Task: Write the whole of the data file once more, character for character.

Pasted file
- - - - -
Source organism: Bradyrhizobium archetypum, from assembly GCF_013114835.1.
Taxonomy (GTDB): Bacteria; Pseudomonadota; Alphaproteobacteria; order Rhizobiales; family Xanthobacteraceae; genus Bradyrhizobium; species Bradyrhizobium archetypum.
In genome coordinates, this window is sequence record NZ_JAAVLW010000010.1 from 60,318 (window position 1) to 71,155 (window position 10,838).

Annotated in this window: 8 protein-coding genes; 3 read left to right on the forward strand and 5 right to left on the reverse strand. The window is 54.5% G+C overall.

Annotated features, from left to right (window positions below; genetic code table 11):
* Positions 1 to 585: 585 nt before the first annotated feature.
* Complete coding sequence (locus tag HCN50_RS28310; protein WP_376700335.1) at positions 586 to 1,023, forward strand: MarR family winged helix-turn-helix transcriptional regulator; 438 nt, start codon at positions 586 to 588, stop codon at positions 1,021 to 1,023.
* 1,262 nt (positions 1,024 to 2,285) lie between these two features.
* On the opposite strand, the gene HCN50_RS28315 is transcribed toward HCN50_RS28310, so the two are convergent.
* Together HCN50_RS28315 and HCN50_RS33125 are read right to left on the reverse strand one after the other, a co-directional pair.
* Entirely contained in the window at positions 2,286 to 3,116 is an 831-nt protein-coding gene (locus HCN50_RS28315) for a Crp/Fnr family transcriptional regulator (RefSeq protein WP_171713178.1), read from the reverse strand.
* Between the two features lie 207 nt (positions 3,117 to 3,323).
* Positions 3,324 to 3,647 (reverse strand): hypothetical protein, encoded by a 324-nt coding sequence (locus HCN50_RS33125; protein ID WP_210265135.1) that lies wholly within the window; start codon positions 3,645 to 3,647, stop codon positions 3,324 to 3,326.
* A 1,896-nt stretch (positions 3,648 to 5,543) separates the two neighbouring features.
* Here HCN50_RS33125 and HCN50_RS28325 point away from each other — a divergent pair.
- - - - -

Source organism: Bradyrhizobium archetypum, from assembly GCF_013114835.1.
Taxonomy (GTDB): Bacteria; Pseudomonadota; Alphaproteobacteria; order Rhizobiales; family Xanthobacteraceae; genus Bradyrhizobium; species Bradyrhizobium archetypum.
In genome coordinates, this window is sequence record NZ_JAAVLW010000010.1 from 60,318 (window position 1) to 71,155 (window position 10,838).

Annotated in this window: 8 protein-coding genes; 3 read left to right on the forward strand and 5 right to left on the reverse strand. The window is 54.5% G+C overall.

Annotated features, from left to right (window positions below; genetic code table 11):
* Positions 1 to 585: 585 nt before the first annotated feature.
* Complete coding sequence (locus tag HCN50_RS28310; protein WP_376700335.1) at positions 586 to 1,023, forward strand: MarR family winged helix-turn-helix transcriptional regulator; 438 nt, start codon at positions 586 to 588, stop codon at positions 1,021 to 1,023.
* 1,262 nt (positions 1,024 to 2,285) lie between these two features.
* On the opposite strand, the gene HCN50_RS28315 is transcribed toward HCN50_RS28310, so the two are convergent.
* Together HCN50_RS28315 and HCN50_RS33125 are read right to left on the reverse strand one after the other, a co-directional pair.
* Entirely contained in the window at positions 2,286 to 3,116 is an 831-nt protein-coding gene (locus HCN50_RS28315) for a Crp/Fnr family transcriptional regulator (RefSeq protein WP_171713178.1), read from the reverse strand.
* Between the two features lie 207 nt (positions 3,117 to 3,323).
* Positions 3,324 to 3,647 (reverse strand): hypothetical protein, encoded by a 324-nt coding sequence (locus HCN50_RS33125; protein ID WP_210265135.1) that lies wholly within the window; start codon positions 3,645 to 3,647, stop codon positions 3,324 to 3,326.
* A 1,896-nt stretch (positions 3,648 to 5,543) separates the two neighbouring features.
* Here HCN50_RS33125 and HCN50_RS28325 point away from each other — a divergent pair.